Click to Skip Ad
Closing in...
  1. 4K Camera Drone Amazon
    13:37 Deals

    This pro-grade 4K camera drone is $430 at Amazon, and it beats $800+ rivals

  2. Amazon Deals
    09:51 Deals

    Today’s best deals: Alexa in your car for $19.99, surprise Fire TV Stick 4K sale, $6…

  3. MacBook Pro 2021 Price
    16:34 Deals

    Amazon slashed $200 off Apple’s M1 MacBook Pro, or get a MacBook Air for $899

  4. Amazon Gift Card Promotion
    11:46 Deals

    How you can get $15 from Amazon right now for free

  5. Disney Plus Free
    14:51 Deals

    Hidden Amazon deal gets you 6 months of Disney+ for free


Japan’s asteroid rovers continue to send back amazing images of its alien surface

December 13th, 2018 at 9:02 PM
hayabusa-2 probe

It’s been a couple of months since the Japanese space agency (JAXA) deployed robots to the surface of the asteroid known as Ryugu. The Hayabusa-2 “mothership” sent the bots down to examine the space rock’s surface and send back readings to Earth, and we got to see the images shortly after they arrived.

Now, as JAXA prepares for the most daring maneuver of the entire mission — a touchdown that will allow Hayabusa-2 to snag a sample of the rock’s surface before heading back to Earth — the space agency is showing off more of the awesome images snapped by its rovers.

The images were captured by the small “hopping” rovers that JAXA deemed suitable for exploration of the asteroid. The gravity on the rock’s surface would have been too low to allow for wheeled rovers, so JAXA decided on small rovers that actually hop from one spot to another, snapping images along the way. The result is a whole bunch of photos of a very, very rocky landscape.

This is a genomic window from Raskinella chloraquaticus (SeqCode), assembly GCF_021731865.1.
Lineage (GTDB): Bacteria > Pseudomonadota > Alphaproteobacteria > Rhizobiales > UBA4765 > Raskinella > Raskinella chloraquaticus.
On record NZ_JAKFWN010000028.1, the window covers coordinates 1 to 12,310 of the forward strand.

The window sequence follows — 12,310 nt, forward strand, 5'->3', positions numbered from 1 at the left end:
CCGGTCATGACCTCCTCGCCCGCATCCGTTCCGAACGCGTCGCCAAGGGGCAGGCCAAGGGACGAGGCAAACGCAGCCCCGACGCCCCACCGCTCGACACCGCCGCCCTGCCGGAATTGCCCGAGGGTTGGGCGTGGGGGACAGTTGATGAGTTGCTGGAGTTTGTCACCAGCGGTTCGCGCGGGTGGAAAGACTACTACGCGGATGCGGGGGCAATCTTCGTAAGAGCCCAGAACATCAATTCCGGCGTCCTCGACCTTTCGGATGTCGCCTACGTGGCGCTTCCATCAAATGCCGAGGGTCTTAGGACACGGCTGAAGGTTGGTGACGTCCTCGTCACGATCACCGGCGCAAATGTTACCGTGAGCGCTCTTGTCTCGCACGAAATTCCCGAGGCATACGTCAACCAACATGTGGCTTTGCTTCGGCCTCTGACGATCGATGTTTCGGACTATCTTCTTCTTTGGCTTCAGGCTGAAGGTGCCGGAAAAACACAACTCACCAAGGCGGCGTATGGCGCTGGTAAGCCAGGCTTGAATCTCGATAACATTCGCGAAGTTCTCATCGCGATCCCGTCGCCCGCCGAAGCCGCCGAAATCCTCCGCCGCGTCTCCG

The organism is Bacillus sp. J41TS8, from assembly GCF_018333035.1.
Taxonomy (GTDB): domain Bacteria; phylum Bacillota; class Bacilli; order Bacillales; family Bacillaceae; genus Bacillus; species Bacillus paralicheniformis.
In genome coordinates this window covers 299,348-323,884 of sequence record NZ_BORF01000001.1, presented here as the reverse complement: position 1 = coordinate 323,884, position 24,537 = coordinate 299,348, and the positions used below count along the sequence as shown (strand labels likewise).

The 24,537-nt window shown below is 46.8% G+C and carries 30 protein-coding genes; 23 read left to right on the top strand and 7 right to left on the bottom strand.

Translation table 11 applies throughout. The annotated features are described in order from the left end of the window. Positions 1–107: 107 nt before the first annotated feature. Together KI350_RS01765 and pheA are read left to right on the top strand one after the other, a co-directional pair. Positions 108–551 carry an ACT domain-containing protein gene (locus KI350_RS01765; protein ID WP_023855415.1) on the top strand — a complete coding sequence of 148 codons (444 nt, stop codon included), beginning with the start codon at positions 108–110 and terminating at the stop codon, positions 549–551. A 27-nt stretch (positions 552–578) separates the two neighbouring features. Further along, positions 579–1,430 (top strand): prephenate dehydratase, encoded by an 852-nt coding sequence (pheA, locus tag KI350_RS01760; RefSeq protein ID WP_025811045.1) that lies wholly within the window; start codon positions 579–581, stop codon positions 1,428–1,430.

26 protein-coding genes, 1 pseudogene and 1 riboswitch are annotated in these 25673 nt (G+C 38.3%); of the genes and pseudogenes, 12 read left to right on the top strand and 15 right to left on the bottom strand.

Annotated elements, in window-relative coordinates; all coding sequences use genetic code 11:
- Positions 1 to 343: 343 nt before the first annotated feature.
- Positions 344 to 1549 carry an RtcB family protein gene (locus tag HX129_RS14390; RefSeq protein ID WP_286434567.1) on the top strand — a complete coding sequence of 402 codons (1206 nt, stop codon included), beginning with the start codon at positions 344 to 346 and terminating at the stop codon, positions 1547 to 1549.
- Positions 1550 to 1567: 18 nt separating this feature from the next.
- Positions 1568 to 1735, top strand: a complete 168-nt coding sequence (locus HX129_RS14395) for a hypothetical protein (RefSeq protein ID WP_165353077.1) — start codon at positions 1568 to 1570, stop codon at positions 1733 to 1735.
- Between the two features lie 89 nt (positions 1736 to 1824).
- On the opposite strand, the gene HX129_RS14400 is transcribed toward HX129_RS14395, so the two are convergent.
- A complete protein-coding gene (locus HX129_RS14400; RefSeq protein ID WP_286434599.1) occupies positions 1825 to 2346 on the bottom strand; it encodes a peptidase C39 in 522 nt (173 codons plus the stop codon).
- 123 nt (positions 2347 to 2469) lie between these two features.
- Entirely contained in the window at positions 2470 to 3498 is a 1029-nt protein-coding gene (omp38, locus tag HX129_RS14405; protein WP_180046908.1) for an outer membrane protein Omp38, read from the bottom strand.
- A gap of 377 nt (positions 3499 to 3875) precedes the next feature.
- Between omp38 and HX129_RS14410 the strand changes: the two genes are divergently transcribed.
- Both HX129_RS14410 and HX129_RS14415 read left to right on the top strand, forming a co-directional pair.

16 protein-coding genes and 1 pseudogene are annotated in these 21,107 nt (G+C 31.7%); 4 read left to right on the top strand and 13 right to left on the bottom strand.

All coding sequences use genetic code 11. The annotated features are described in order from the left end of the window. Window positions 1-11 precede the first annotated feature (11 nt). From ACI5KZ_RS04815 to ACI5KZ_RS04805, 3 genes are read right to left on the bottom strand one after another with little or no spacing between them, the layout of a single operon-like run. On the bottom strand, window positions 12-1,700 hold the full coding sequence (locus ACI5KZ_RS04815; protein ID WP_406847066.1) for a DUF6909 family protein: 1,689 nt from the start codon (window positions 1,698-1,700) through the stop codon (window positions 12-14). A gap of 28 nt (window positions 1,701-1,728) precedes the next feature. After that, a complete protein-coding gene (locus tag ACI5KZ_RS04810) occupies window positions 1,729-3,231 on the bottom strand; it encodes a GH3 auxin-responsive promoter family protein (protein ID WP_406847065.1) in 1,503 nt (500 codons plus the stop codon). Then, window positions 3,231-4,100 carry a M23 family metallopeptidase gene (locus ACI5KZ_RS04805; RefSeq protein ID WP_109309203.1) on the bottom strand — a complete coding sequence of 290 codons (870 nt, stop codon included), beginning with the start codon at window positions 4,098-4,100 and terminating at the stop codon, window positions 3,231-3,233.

JAXA was actually shocked at how rocky the asteroid’s surface turned out to be, and the mission team has been forced to delay the touchdown maneuver already because they need additional time to decide where to land.

Picking a safe landing spot is vital to the ultimate goal of allowing the Hayabusa-2 probe to lift back up off the surface and eventually come back to Earth. Any damage to the spacecraft during its landing would put it in serious jeopardy.


Mike Wehner has reported on technology and video games for the past decade, covering breaking news and trends in VR, wearables, smartphones, and future tech.

Most recently, Mike served as Tech Editor at The Daily Dot, and has been featured in USA Today,, and countless other web and print outlets. His love of reporting is second only to his gaming addiction.

Popular News